Here is what our home-gym currently looks like (we have collected various fitness paraphernalia throughout the years)...
One of our newest purchases, a Bosu balance trainer (you can get a great stability workout with this and it helps to make traditional exercises like squats, lunges, planks and push-ups even tougher!)
Our only piece of cardio equipment so far...a stationary bike. This is usually where I warm-up and cool-down.
Our tiny TV corner. I have a few workout DVDs that I enjoy doing at times. Right now it is mostly used to play music while I workout to my own routines, but I hope to add P90X and/or Insanity to my DVD collection for this winter!!
Last but not least, our collection of weights. We have 1, 3, 5, 10, 15 and 20 lbs dumbbells,
Tuesday, August 24, 2010
With these achy muscles, I am really looking forward to my BodyFlow class tonight. I feel like I really need a good stretch!!
Last night I also started the 100 Push-Up Challenge which I posted about last week (Looks like there are four of us doing this now...Me, Jason, Ben and Stephanie!) I am doing it along with Jason so we started on column 3 of week #1. We both completed it (although Jason wasn't so sure he would be able to finish the last set, but he pushed them out in the end!) How's the challenge going for you all?
To me, there are two moves that epitomize upper-body strength...the push-up and the pull-up/chin-up. Both of these moves are great because they work so many different muscles in the upper body area as well as provide an excellent challenge for your core muscles. (Actually can you guess which exercise has been shown to be the ABSOLUTE best exercise to work the rectus abdominus....it's the chin-up!! I was surprise by this too! You can read the entire article here, but here's a brief excerpt:
"Probably the most shocking result of this entire experiment was the level of rectus abdominis activity elicited by a bodyweight chin-up! It beat out any other abdominal exercise, weighted exercises and all, in mean and peak rectus abdominis activity.(BTW: The difference between a pull-up and a chin-up is in the position of the hands. In a chin-up, your palms face you and in a pull-up, your palms face away from you.)
Chin-ups are ultimate "anti-extension" exercise for the low back. Some lifters let their lower back arch excessively, which is not only unsafe, but sub-optimal. If they brace their lower back and keep a straight line from their shoulders to knees, the core musculature has to work very hard to prevent the low back from extending.
Another surprise was that using extra weight on chin-ups via a dip belt didn't increase rectus abdominis activity—it lowered it. If you're aiming to get a great core workout via chin ups, I recommend performing slow, controlled repetitions while focusing on keeping the hips and spine perfectly neutral throughout the set."
Currently I can do about 25-30 push-ups on my toes without stopping, and hopefully by the end of the 6-week challenge, I will be able to do 100 consecutive push-ups!! However, I also want to be able to do some chin-ups and pull-ups. Chin-ups are a bit easier since your biceps can contribute more to the movement. I can bust out one, maybe two chin-ups on a good day, but I cannot for the life of me complete even ONE pull-up. They are SOOOO hard for me.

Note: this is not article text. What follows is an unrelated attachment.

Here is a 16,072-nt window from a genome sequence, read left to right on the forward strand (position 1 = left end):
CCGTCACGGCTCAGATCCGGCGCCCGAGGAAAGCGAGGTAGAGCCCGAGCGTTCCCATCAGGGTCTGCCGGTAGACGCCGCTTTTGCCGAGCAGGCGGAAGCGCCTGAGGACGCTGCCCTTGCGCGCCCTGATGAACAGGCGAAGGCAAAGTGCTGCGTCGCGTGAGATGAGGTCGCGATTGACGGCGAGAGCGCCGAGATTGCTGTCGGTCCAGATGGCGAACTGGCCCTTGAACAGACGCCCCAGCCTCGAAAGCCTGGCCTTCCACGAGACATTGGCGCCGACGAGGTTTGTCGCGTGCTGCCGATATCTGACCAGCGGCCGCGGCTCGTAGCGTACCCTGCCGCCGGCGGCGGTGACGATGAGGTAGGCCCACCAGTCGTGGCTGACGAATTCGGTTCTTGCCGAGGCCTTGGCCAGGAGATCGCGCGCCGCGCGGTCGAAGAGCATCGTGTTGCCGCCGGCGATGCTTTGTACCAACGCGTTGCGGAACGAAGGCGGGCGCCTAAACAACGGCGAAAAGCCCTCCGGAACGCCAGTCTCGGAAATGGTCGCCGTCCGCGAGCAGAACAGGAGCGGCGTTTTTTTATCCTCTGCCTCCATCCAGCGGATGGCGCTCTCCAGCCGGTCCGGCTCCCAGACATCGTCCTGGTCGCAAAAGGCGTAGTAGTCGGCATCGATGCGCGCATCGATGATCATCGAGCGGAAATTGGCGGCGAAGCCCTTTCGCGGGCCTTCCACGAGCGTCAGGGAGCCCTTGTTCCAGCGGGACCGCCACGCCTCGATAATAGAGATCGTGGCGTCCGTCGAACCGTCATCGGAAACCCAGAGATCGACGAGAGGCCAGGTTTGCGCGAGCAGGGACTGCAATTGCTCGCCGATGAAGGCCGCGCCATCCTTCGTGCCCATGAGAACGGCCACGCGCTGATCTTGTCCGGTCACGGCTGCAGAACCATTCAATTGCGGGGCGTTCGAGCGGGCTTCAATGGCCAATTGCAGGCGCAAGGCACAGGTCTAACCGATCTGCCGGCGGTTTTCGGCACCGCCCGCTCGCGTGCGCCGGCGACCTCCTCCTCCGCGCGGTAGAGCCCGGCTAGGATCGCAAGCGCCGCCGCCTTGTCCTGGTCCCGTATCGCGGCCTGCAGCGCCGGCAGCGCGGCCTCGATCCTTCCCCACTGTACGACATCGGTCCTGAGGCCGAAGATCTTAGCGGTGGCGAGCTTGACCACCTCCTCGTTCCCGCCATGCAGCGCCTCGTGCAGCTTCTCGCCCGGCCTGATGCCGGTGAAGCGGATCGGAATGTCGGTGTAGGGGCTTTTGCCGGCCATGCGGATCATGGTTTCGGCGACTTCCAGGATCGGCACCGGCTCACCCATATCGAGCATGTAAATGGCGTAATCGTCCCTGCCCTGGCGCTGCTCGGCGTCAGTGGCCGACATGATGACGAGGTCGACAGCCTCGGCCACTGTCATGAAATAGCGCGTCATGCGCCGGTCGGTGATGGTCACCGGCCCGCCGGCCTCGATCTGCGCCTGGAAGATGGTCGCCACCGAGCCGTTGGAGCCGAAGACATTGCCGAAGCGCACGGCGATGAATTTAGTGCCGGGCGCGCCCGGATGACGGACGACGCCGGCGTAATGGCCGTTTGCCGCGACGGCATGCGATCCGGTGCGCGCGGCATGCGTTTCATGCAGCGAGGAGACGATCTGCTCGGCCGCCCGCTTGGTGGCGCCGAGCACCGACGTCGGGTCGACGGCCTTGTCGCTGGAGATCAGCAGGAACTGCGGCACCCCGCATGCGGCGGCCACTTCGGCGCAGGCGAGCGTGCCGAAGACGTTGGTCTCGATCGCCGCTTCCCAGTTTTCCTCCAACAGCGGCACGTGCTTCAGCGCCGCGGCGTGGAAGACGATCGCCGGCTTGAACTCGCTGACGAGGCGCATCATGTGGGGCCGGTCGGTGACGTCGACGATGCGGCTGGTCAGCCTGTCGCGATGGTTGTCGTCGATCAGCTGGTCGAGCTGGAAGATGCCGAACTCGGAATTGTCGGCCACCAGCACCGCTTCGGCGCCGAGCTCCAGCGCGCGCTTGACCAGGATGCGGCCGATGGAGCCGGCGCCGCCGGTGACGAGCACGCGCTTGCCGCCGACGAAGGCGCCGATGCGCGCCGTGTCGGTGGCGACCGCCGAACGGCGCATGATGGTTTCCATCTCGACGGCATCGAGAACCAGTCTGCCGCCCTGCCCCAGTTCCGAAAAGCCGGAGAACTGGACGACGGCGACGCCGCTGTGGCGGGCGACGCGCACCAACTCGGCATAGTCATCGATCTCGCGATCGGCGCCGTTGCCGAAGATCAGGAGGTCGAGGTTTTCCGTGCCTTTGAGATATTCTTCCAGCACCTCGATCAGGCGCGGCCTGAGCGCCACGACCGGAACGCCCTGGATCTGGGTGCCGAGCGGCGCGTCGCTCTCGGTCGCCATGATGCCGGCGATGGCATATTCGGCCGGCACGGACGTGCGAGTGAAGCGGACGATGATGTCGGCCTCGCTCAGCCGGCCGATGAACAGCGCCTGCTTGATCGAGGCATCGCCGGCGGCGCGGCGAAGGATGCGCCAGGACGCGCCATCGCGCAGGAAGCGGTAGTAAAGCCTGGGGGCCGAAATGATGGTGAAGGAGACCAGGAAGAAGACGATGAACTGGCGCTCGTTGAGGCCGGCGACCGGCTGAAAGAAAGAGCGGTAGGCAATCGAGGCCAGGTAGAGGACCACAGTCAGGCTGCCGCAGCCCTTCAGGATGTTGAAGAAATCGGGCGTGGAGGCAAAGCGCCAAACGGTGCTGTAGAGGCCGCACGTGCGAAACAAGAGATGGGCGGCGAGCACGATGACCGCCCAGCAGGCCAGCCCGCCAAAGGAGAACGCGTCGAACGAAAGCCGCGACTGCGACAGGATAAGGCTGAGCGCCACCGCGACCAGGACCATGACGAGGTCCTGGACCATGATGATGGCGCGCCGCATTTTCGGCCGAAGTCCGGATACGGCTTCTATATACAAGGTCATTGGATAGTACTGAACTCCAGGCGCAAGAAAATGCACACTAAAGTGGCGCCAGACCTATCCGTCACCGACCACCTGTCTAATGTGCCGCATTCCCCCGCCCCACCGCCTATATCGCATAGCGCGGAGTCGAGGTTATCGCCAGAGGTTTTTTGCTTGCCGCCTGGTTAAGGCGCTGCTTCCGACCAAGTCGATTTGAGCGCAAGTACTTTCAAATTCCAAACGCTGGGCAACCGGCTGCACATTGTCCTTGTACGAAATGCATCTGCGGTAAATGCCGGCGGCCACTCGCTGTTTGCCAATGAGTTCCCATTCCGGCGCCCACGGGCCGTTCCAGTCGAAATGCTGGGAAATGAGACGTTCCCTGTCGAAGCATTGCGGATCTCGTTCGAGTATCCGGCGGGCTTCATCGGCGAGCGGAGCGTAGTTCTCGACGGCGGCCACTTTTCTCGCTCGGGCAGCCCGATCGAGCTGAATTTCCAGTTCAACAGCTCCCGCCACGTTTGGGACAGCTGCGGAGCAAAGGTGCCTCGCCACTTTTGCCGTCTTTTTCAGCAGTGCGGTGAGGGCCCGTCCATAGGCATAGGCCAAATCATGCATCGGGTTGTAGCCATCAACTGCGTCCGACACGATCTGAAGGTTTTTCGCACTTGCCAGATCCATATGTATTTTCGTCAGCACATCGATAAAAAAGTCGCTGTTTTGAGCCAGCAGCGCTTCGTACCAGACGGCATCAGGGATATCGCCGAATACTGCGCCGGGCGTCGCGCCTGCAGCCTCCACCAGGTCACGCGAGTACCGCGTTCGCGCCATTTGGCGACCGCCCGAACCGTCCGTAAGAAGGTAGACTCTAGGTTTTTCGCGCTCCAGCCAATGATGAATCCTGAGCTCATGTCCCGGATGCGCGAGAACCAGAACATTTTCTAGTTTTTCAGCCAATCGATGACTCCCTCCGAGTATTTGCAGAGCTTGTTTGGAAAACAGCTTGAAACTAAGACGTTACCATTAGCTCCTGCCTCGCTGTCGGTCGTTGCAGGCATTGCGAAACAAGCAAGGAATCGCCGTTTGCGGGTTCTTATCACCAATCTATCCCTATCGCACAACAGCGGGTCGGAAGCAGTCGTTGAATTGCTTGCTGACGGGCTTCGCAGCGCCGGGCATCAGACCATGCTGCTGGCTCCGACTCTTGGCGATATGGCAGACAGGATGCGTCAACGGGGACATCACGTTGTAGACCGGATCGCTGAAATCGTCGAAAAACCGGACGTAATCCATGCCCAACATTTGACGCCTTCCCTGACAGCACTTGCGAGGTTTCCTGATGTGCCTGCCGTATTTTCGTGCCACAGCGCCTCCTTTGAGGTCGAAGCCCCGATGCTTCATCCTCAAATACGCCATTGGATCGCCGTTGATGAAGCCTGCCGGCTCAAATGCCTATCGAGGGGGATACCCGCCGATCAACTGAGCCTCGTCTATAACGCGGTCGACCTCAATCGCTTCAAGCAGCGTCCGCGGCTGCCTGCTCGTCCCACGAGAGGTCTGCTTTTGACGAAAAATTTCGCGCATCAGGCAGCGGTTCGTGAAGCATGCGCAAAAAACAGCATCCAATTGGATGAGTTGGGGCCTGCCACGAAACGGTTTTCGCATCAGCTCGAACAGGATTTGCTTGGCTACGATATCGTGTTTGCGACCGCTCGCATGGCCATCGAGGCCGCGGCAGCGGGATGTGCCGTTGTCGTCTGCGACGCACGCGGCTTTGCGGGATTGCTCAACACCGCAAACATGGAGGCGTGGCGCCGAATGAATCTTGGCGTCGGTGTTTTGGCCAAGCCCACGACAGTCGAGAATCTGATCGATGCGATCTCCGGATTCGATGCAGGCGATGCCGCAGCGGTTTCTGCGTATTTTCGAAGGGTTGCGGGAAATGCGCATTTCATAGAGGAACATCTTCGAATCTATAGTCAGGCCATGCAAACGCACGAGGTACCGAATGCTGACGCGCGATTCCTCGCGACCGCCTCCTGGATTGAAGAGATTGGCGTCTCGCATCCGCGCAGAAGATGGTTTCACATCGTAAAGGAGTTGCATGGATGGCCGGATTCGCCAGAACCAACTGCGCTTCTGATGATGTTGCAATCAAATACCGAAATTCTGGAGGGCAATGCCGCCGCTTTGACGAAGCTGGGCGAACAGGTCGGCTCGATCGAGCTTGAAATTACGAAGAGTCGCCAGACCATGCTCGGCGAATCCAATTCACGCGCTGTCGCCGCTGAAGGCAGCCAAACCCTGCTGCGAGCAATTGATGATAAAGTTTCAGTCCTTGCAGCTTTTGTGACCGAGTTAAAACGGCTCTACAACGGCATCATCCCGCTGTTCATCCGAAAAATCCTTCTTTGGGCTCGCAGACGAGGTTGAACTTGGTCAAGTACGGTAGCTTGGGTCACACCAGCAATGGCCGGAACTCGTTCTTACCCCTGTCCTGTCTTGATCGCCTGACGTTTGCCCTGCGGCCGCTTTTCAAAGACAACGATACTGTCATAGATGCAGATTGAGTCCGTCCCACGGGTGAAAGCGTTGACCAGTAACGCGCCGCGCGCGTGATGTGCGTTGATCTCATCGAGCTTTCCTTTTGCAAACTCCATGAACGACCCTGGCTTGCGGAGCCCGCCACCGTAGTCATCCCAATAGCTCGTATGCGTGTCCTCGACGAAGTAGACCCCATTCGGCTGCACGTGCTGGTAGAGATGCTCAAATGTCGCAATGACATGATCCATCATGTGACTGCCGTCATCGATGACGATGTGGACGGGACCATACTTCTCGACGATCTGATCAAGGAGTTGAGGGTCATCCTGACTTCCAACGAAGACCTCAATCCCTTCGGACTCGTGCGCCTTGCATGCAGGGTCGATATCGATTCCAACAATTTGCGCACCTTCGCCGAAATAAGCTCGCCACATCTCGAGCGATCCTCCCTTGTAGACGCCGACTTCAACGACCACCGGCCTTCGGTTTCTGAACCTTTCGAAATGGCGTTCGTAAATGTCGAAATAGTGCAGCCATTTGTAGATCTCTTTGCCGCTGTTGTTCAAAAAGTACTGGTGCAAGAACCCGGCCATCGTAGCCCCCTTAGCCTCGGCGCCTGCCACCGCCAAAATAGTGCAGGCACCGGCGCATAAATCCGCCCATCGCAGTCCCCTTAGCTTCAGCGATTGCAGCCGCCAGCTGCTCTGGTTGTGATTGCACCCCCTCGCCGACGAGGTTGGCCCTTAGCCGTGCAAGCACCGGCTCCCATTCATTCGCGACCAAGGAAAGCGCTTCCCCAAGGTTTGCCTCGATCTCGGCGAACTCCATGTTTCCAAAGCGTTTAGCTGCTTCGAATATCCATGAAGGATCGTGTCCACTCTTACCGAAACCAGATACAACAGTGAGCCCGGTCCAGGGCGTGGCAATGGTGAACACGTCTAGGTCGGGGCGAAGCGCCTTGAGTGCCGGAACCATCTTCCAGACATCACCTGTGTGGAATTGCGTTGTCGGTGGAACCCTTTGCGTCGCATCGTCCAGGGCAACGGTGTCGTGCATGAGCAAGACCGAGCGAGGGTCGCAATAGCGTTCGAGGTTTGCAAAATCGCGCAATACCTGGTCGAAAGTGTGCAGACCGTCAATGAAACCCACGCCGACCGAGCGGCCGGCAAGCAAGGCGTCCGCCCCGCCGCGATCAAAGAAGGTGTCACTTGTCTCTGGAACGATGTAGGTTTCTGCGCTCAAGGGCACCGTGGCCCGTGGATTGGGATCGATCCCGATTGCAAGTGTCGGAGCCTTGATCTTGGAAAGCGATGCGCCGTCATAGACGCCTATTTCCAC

But I will DO IT!! And here's how...I will start by doing flexed arm hangs and negative pull-ups. Here's an explanation of both (full article here)...
For the flexed arm hang boost yourself up – either have a friend spot you or step up on a bench – so that your chin is above the bar. Once in this position, pull the elbows down and slightly back, keep your chest up and tighten your lats before you take your feet off the bench. The idea here is to hold yourself in this “chin over the bar” position for as long as possible. At first shoot for a 15 second hold and take a 2-minute rest before your next hold. Four sets of holds is a good place to start. Add time as your strength increases.I'm going to start my "Pull-up" challenge this week by implementing the flexed arm hangs and negative pull-ups into my workout regime. I'll keep you updated on my progress. My goal is to be able to do 5 full chin-ups and 5 full pull-ups. Pretty lofty (at least for me!) but now that I've officially posted my goal, there's no turning back now!!
When you are hanging, bend your knees so that your feet are behind you and your torso and thighs form a straight line. Don’t lift your knees up in front as this will develop a bad habit that will retard your progress. Work to minimize or eliminate the body from swinging as this wastes precious strength.
Negative pull-ups will help develop the strength necessary to perform pull-ups. Get into the “chin over the bar” position but instead of staying in the flexed arm position, you will lower yourself down to the “dead hang” position. Try to lower your body on a 5-count and don’t just drop and flop. There will be a point just before the dead hang position where there’s the urge to relax, but continue to exert control.
Use the same initial position and form doing the negative pull up that’s used in the flexed arm hang. Lock in with your lats, bend your knees and keep your feet behind you. Maintain control as you start your decent and keep your lats tight. If you have a spotter they can help steady you before the drop.
The goal should be to do four single 5-count negative pull-ups with 2-minutes rest in between each. As you progress – and as your confidence grows – add reps to the routine.
Talking Point: How do you feel about push-ups and chin-ups/pull-ups? Can you do any pull-ups? What other exercises are the epitome of strength to you?
Monday, August 23, 2010